Two days after Highway 20 was closed on the Bella Coola Hill (see previous post), an attempt was made to get people through with a pilot car. For the most part, the road is narrow and winding, often single lane. Ironically, the only relatively straight, wide stretch suitable for the passing of two convoys was at the fire area. So a line of cars was piloted to the top, and then another line was piloted down. Took about an hour each way. Stupidly, the piloting did not start until 10:AM. By then the wind starts to stir the fires and naturally the Hill was closed again soon. There were many visitors to the Valley because of the music festival; here is a picture taken by one of the band members on his way out.
Foiled at going to the music festival, I now wanted to try and get to Williams Lake. On July 22, BC Wildfire Service noted new lightning strikes. On the following map, I live more or less where the cursor is. The “C” of Cariboo is hidden by a row of new strikes – so like the ones not far away in 2017 that nearly stopped me from getting home. (See : Captured By Fire.) As in 2017, these fires bracketed the highway and I was sure the Highway would be closed in that direction, too. The webcam at Alexis Creek, east of the fire, shows the smoke at sunset. I wasn’t worried about getting to Williams Lake, only worried about getting home the same day.
Two cooler days with possible rain were forecast. So on 28th I took the risk, leaving early. Smoke always hangs low on a windless morning, and this was the case through the fire zone.
Coming home, though, the smoke had cleared although there was still a considerable amount puffing up from the fire north of the highway.
The nearby 2017 burn was displaying a wonderful show of fireweed.
In the mean time, the Precipice was put on Evacuation Order because of the fire that had started near Lonesome Lake. The cursor is on the ranch. As the inhabitants stayed put during the far more serious fire of 2017. (See Captured by Fire) I didn’t imagine that anyone would leave. In fact, since that time, the weather has stayed cool and even rainy in places, although very little fell on my property. The Precipice is STILL on Order as I write on August 11, which is a bit of an overkill – it is now the only place in BC under that designation. The Bella Coola Hill fire is to the left.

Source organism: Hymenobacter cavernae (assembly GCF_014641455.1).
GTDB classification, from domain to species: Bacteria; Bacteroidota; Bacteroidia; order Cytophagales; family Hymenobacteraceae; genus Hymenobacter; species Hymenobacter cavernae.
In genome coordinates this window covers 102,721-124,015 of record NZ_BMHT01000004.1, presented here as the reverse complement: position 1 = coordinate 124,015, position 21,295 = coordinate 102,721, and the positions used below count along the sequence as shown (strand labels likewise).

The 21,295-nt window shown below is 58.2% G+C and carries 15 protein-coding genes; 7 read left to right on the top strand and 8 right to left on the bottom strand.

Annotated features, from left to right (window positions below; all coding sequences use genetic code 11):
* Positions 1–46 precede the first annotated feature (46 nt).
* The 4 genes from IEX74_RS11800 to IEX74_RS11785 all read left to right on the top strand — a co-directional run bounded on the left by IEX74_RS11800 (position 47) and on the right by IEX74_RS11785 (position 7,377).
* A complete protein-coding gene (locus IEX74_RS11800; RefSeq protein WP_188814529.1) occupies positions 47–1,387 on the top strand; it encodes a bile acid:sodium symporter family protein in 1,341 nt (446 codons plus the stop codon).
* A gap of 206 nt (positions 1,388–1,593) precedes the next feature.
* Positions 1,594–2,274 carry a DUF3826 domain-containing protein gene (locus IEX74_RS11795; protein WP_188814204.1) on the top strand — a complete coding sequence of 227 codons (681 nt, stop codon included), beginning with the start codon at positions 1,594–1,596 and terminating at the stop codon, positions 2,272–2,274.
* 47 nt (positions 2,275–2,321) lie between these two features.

That fire seemed to have died down and now the Highway was open 24/7. I was anxious to make a trip down there to pick a winter’s supply of blueberries. So on August 1st, I took the plunge.
I left early as always and an hour west I got a good view of Mt Anahim (which is a world heritage site, being a famous repository of obsidian, a valuable stone for making tools). Although the sun was still low, I was amazed to see three smoke columns towering into the sky. The fires must have been very hot to be sending smoke so high at that time of day; the left hand one is topped by the thunder-like pyrocumulus, which again indicates extreme heat. These fires must have been 40 or 50 kilometres away.
I knew the Bella Coola Hill fire had been quite extensive, but I hadn’t realized it had reached Heckman Pass at the top of the Hill.
However, apart from a tiny wisp of smoke near the source, the fire was out. All new fires are dramatic, though.
Smoke was drifting about at the bottom of The Hill
This was from the Melican fire, right opposite my friends’ place. It is not very big but I don’t think it has been fought.
But all was well down the Valley. There had been a big dump of rain during the night, and several hours later I was able to return home with a large swag of fruit. Going up the Hill, one has a different perspective of the burn. The silvery trees are from the decade or more old beetle kill infestation. Fires always seem to prefer green trees.
The weather is often different once one crosses the mountains. Thunder had been forecast and right in front was a big, black storm.
Closer, it separated into several storms. This one was a perfect entity all on its own.
I suspect the white streaks coming down are hail rather than rain but the road avoided it so I can only guess. To the right was a rainbow.
The highway was wet in one or two places, but my place was as dry as a bone.
Hot weather was forecast for shortly after, but it didn’t materialize. It has stayed cool and damp, and the fires have calmed right down.
Throughout all this horrible heat and fire and floods all over the world, we have had an easy summer so far. It was scary in May when it was so hot so early, but if anything, the temperatures have been below average since then. After the weekend it is supposed to get hot and we’ll see what that does to the fires. But the nights are much longer now and I can’t see my area having too much problem.